The connection of hearing loss to other health conditions has been a hot topic lately. In the past few years, there has been an increase in society’s focus on wellness and hearing health. As baby boomers age, there is more availability of “big data” and epidemiological data analysis (1). This blog will summarize the main comorbidities of hearing loss, some of which may be surprising!
Some health conditions change blood flow to the ear. -Cardiovascular Disease: A vascular compromise will often affect both hearing and cardiovascular structures. The most common type of hearing loss resulting from vascular compromises is flat or low-frequency hearing loss (4). -Diabetes: Research has found that hearing loss is 2x more common among people with diabetes than those without diabetes. Specifically, high blood glucose levels may damage the vessels in the stria vascularis (part of the organ of hearing). This impacts biochemistry and messages being sent to the brain (2).
Social isolation and loneliness are factors. -Depression: Hearing loss and depression were studied in over 1000 people ages 70-79. Results indicated that the odds of a self-reported depressive disorder were 1.5 times greater for every 25 dB of hearing loss (6). -Loneliness: A study has found that one month of hearing aid use significantly decreased the perception of loneliness (3).
Cognition and falls are also linked to hearing loss. -Falls: The brain uses sound cues to maintain spatial orientation and localization. Johns Hopkins has found that people with mild hearing loss are 3x more likely to have a history of falling (3). Rumalla et. al found that using hearing aids for 30 days may reduce the risk of falls and maintain stability (5). -Cognitive impairment: Multiple studies have found that cognition is associated with hearing loss. One study followed 600 participants for 12 years. Researchers found the risk of dementia significantly increased with the severity of baseline hearing loss (1).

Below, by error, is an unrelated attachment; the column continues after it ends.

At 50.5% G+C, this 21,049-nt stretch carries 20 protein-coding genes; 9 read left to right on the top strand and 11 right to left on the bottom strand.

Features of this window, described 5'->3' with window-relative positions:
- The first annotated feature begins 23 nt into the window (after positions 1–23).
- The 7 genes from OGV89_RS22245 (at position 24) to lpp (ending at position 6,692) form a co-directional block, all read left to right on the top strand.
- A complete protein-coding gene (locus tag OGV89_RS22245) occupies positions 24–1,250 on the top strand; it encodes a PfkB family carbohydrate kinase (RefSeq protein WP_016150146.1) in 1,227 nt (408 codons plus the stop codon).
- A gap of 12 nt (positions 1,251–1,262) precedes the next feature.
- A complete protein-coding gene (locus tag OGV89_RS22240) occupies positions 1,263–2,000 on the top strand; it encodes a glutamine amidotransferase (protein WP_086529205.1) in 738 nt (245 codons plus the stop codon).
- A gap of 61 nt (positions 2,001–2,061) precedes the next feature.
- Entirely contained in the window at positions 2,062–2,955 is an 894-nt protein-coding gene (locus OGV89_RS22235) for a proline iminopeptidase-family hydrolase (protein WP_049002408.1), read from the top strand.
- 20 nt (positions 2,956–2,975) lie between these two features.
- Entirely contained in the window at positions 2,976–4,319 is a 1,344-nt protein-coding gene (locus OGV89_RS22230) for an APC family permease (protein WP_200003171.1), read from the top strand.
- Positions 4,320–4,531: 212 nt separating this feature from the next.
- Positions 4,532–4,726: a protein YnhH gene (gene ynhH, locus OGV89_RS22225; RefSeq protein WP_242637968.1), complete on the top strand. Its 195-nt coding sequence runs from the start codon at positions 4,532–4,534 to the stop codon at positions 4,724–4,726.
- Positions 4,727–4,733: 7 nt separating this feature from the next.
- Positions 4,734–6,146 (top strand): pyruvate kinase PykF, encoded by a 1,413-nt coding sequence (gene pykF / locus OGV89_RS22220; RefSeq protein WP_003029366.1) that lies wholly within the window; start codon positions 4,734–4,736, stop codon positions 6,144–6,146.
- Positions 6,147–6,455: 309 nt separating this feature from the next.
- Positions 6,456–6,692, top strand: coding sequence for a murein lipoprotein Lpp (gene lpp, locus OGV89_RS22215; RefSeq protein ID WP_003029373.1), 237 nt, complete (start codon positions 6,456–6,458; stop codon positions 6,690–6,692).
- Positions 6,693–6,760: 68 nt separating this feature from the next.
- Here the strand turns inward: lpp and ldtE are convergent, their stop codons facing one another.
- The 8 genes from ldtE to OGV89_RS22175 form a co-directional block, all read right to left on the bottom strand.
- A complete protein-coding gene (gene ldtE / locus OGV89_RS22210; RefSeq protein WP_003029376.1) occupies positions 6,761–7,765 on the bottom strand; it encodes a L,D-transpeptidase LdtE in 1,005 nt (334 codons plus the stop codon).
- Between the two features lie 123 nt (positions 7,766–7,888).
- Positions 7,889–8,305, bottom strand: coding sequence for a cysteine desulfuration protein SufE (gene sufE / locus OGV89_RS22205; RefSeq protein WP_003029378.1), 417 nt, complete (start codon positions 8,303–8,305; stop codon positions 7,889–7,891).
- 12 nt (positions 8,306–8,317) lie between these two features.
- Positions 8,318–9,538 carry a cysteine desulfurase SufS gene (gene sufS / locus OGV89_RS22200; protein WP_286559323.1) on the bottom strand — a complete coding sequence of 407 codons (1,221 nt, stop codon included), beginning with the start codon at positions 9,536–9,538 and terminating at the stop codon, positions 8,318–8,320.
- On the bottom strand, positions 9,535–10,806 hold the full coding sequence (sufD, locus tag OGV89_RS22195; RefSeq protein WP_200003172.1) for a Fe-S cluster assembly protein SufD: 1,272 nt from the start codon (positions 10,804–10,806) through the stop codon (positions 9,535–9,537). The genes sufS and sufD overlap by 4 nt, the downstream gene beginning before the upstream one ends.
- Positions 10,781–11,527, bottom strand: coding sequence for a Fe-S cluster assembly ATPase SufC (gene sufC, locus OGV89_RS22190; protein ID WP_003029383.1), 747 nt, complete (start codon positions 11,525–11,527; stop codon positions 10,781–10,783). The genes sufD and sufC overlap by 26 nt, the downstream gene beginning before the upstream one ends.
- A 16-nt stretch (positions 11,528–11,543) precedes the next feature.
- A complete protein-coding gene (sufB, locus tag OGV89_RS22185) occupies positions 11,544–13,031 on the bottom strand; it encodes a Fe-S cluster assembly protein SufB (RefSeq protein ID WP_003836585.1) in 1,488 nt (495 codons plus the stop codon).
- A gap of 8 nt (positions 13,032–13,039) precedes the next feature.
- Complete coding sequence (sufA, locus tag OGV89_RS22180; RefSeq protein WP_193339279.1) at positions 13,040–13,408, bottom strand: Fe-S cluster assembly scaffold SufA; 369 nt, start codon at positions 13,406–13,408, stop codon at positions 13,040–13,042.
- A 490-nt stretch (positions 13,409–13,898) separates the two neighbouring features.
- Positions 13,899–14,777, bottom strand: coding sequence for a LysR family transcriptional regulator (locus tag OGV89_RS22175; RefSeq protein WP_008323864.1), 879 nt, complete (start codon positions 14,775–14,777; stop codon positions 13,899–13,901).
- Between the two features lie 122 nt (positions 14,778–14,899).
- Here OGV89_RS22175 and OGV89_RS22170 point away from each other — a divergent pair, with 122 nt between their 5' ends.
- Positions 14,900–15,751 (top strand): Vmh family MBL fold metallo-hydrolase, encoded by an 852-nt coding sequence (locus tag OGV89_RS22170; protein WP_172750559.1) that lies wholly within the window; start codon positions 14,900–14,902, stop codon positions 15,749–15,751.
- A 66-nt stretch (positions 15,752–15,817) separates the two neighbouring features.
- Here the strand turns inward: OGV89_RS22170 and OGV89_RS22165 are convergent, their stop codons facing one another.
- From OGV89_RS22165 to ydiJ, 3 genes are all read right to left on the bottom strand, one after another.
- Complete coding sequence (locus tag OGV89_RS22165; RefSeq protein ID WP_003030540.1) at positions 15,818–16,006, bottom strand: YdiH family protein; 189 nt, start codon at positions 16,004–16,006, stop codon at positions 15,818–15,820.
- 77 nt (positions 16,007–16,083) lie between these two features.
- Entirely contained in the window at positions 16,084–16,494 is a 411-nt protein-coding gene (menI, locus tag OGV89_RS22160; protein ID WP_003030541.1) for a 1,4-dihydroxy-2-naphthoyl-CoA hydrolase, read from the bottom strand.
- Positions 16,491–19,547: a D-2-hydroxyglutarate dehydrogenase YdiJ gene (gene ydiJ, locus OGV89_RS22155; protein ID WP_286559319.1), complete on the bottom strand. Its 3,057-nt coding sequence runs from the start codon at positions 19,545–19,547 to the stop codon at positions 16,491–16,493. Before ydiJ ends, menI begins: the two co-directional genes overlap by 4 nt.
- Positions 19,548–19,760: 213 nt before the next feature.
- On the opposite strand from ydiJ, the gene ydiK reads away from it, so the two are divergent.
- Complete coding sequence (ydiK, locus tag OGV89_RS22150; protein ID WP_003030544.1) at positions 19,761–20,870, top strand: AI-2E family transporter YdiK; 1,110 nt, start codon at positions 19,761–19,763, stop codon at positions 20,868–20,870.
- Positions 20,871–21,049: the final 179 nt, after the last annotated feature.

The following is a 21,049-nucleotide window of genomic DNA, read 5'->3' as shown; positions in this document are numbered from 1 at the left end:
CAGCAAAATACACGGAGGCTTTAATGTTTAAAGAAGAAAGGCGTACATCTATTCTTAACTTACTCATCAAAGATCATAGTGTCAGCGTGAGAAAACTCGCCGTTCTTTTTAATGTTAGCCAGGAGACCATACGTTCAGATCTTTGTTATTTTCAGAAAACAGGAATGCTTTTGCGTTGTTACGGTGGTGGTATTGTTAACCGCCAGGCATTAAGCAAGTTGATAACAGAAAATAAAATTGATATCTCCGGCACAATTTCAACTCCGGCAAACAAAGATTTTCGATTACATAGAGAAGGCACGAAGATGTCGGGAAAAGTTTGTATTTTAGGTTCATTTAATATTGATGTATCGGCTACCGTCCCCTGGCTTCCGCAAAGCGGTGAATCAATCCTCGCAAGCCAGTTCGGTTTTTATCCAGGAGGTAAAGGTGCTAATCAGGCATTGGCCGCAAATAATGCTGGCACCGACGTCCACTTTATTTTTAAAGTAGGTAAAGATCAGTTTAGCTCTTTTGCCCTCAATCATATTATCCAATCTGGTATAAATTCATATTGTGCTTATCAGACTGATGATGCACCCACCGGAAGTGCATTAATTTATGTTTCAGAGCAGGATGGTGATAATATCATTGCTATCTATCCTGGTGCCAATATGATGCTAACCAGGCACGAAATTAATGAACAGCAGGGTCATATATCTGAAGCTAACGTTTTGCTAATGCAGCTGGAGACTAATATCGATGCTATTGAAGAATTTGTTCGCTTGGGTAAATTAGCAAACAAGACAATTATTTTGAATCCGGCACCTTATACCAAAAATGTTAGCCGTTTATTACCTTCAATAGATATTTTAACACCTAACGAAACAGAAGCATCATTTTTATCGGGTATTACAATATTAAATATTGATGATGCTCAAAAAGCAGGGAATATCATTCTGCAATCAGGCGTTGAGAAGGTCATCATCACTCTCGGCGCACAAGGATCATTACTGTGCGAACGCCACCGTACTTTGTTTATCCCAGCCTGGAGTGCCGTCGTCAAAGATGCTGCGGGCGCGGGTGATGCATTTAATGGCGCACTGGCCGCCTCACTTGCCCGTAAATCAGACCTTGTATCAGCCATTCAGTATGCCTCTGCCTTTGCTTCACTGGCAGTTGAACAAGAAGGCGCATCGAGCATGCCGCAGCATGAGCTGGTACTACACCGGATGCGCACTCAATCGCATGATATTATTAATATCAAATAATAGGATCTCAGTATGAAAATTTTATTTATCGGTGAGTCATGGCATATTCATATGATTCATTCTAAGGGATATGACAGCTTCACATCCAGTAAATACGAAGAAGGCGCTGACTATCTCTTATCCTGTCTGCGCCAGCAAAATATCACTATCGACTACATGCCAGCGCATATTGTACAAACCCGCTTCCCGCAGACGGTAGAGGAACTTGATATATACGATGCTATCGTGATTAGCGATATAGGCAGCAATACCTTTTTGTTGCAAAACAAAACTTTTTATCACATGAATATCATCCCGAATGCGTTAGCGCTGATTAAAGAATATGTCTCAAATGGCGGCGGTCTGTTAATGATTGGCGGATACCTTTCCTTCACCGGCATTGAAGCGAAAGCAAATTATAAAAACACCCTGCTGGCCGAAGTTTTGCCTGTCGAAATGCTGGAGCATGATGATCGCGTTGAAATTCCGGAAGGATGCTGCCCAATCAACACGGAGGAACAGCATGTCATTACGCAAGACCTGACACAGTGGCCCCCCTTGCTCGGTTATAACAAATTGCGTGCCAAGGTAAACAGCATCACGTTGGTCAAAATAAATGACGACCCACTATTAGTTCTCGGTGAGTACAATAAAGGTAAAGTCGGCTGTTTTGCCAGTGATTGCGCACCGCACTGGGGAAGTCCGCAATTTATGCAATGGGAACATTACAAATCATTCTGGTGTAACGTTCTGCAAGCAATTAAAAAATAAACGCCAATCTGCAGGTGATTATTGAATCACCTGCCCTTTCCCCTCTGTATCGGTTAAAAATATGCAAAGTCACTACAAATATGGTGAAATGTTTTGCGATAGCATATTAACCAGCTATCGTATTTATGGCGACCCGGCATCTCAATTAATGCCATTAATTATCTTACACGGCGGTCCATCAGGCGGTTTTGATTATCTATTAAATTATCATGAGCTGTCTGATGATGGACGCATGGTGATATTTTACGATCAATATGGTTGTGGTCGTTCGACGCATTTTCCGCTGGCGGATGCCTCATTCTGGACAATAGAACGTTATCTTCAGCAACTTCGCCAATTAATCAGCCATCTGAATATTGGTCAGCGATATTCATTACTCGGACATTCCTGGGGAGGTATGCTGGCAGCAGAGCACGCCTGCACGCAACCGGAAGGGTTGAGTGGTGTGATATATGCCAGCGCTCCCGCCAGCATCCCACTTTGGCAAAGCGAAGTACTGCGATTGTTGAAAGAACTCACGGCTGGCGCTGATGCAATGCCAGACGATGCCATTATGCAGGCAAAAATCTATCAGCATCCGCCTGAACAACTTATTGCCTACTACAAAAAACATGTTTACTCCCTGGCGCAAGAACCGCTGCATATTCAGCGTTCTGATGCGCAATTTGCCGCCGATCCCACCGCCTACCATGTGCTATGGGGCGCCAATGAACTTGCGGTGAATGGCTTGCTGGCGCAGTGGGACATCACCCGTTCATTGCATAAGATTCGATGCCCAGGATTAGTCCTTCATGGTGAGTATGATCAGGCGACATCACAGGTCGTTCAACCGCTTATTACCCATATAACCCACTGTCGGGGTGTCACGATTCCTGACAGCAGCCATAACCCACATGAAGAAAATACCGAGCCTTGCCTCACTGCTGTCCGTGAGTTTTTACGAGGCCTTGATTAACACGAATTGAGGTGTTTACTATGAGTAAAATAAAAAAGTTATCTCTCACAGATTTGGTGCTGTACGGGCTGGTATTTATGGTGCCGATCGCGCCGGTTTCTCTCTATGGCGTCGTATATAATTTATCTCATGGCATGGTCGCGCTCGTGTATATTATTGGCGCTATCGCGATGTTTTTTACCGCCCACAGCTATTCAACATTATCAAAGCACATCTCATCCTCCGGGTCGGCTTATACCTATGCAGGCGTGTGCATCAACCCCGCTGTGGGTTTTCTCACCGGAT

Do you or a loved one have any of these conditions? It may be time to get a hearing test!
References Abrams H. Hearing loss and associated comorbidities: What do we know? Hearing Review. 2017;24(12):32-35. Bainbridge KE, Hoffman HJ, Cowie CC. Diabetes and hearing impairment in the United States: Audiometric evidence from the National Health and Nutrition Examination Survey, 1999-2004. Ann Intern Med. July 2008;149(1):1-10. Dawes, P., Emsley, R., Cruickshanks, K.J., Moore, D.R., Fortnum, H., Edmondson-Jones, M.,...Munro, K.J. (2015). Hearing loss and cognition: the role of hearing aids, social isolation and depression. PLoS One, 10(3), e0119616. doi: 10.1371/journal.pone.0119616 Friedland DR, Cederberg C, Tarima S. Audiometric pattern as a predictor of cardiovascular status: Development of a model for assessment of risk.Laryngoscope. March 2009;119(3):473–486. Lin, F.R., & Ferrucci, L. (2012). Hearing loss and falls among older adults in the United States. Arch Intern Med., 172(4), 369-371. Mener, D.J., Betz, J., Genther, D.J., Chen, D., & Lin, F.R. (2013). Hearing loss and depression in older adults. J Am Geriatr Soc., 61(9), 1627-1629. Rumalla, K., Karim, A.M., & Hullar, T.E. (2015). The effect of hearing aids on postural stability. Laryngoscope, 125(3), 720-3. doi: 10.1002/lary.24974